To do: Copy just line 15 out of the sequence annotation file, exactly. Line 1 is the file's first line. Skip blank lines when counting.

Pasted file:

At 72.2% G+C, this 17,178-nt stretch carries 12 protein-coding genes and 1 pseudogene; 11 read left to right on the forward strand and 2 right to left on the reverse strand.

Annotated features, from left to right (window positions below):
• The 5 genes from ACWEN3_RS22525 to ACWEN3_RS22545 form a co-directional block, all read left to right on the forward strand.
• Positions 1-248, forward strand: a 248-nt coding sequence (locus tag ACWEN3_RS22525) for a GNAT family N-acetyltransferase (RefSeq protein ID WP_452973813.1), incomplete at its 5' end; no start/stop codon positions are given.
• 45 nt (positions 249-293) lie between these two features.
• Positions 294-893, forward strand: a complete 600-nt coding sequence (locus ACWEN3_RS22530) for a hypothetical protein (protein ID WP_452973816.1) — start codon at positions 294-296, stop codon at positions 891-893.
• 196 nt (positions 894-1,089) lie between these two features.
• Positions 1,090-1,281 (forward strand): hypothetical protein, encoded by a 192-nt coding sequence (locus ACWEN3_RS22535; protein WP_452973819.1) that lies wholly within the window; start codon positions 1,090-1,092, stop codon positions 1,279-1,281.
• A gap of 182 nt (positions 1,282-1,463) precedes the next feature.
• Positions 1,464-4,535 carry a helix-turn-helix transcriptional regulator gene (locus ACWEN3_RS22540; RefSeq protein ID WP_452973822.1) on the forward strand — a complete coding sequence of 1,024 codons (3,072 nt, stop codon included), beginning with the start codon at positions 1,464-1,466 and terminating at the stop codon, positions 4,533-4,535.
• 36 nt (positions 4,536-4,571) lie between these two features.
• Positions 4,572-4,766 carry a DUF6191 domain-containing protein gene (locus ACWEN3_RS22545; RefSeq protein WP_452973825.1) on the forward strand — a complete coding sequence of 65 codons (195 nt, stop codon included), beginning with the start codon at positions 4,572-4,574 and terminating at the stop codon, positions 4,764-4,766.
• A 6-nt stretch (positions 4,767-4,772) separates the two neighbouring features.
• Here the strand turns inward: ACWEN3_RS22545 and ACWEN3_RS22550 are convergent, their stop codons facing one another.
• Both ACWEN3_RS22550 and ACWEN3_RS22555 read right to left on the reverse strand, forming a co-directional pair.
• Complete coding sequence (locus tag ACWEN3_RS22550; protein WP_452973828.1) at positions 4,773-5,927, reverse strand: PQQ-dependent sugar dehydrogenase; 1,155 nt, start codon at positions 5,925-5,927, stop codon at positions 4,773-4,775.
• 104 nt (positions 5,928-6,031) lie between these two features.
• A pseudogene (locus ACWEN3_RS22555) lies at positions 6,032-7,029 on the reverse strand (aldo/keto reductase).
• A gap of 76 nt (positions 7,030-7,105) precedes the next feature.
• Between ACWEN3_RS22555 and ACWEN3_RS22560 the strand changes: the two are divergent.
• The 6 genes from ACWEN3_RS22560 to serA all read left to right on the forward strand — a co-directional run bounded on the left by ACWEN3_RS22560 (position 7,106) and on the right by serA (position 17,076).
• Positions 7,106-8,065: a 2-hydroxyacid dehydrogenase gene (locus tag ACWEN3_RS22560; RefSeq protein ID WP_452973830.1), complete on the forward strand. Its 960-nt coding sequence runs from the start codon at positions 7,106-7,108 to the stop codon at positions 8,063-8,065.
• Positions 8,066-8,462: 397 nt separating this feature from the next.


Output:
• Both ACWEN3_RS22550 and ACWEN3_RS22555 read right to left on the reverse strand, forming a co-directional pair.